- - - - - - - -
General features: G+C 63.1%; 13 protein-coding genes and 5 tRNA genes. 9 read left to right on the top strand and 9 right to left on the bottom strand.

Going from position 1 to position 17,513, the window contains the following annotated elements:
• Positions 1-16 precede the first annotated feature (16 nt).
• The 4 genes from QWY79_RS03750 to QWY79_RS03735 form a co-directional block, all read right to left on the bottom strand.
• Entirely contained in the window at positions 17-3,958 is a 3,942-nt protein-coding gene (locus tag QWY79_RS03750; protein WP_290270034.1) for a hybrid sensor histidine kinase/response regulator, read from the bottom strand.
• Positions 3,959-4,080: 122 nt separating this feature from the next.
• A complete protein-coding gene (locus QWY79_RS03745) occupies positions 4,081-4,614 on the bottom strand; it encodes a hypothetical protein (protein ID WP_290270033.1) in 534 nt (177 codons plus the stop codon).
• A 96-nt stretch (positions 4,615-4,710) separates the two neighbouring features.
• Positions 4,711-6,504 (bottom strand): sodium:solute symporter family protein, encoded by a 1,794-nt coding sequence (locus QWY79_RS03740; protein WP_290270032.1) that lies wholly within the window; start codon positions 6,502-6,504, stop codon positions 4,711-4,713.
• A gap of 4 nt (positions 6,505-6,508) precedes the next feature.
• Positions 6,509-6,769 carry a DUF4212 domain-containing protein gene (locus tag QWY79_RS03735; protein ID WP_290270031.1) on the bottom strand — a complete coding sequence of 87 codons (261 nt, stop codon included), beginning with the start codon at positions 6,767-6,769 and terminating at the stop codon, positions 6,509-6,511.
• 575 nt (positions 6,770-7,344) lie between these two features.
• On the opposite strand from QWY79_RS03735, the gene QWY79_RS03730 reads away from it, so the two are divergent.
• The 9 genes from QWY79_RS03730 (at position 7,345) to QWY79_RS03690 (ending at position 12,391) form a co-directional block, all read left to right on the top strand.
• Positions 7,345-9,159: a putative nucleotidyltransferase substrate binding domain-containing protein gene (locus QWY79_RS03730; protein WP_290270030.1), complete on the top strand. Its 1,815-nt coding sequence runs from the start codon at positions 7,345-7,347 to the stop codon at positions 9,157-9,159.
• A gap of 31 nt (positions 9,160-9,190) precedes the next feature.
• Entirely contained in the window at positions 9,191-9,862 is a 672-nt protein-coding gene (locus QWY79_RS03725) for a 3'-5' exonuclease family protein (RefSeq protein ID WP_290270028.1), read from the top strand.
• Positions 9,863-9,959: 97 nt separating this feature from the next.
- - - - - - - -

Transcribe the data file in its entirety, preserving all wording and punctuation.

General features: G+C 63.1%; 13 protein-coding genes and 5 tRNA genes. 9 read left to right on the top strand and 9 right to left on the bottom strand.

Going from position 1 to position 17,513, the window contains the following annotated elements:
• Positions 1-16 precede the first annotated feature (16 nt).
• The 4 genes from QWY79_RS03750 to QWY79_RS03735 form a co-directional block, all read right to left on the bottom strand.
• Entirely contained in the window at positions 17-3,958 is a 3,942-nt protein-coding gene (locus tag QWY79_RS03750; protein WP_290270034.1) for a hybrid sensor histidine kinase/response regulator, read from the bottom strand.
• Positions 3,959-4,080: 122 nt separating this feature from the next.
• A complete protein-coding gene (locus QWY79_RS03745) occupies positions 4,081-4,614 on the bottom strand; it encodes a hypothetical protein (protein ID WP_290270033.1) in 534 nt (177 codons plus the stop codon).
• A 96-nt stretch (positions 4,615-4,710) separates the two neighbouring features.
• Positions 4,711-6,504 (bottom strand): sodium:solute symporter family protein, encoded by a 1,794-nt coding sequence (locus QWY79_RS03740; protein WP_290270032.1) that lies wholly within the window; start codon positions 6,502-6,504, stop codon positions 4,711-4,713.
• A gap of 4 nt (positions 6,505-6,508) precedes the next feature.
• Positions 6,509-6,769 carry a DUF4212 domain-containing protein gene (locus tag QWY79_RS03735; protein ID WP_290270031.1) on the bottom strand — a complete coding sequence of 87 codons (261 nt, stop codon included), beginning with the start codon at positions 6,767-6,769 and terminating at the stop codon, positions 6,509-6,511.
• 575 nt (positions 6,770-7,344) lie between these two features.
• On the opposite strand from QWY79_RS03735, the gene QWY79_RS03730 reads away from it, so the two are divergent.
• The 9 genes from QWY79_RS03730 (at position 7,345) to QWY79_RS03690 (ending at position 12,391) form a co-directional block, all read left to right on the top strand.
• Positions 7,345-9,159: a putative nucleotidyltransferase substrate binding domain-containing protein gene (locus QWY79_RS03730; protein WP_290270030.1), complete on the top strand. Its 1,815-nt coding sequence runs from the start codon at positions 7,345-7,347 to the stop codon at positions 9,157-9,159.
• A gap of 31 nt (positions 9,160-9,190) precedes the next feature.
• Entirely contained in the window at positions 9,191-9,862 is a 672-nt protein-coding gene (locus QWY79_RS03725) for a 3'-5' exonuclease family protein (RefSeq protein ID WP_290270028.1), read from the top strand.
• Positions 9,863-9,959: 97 nt separating this feature from the next.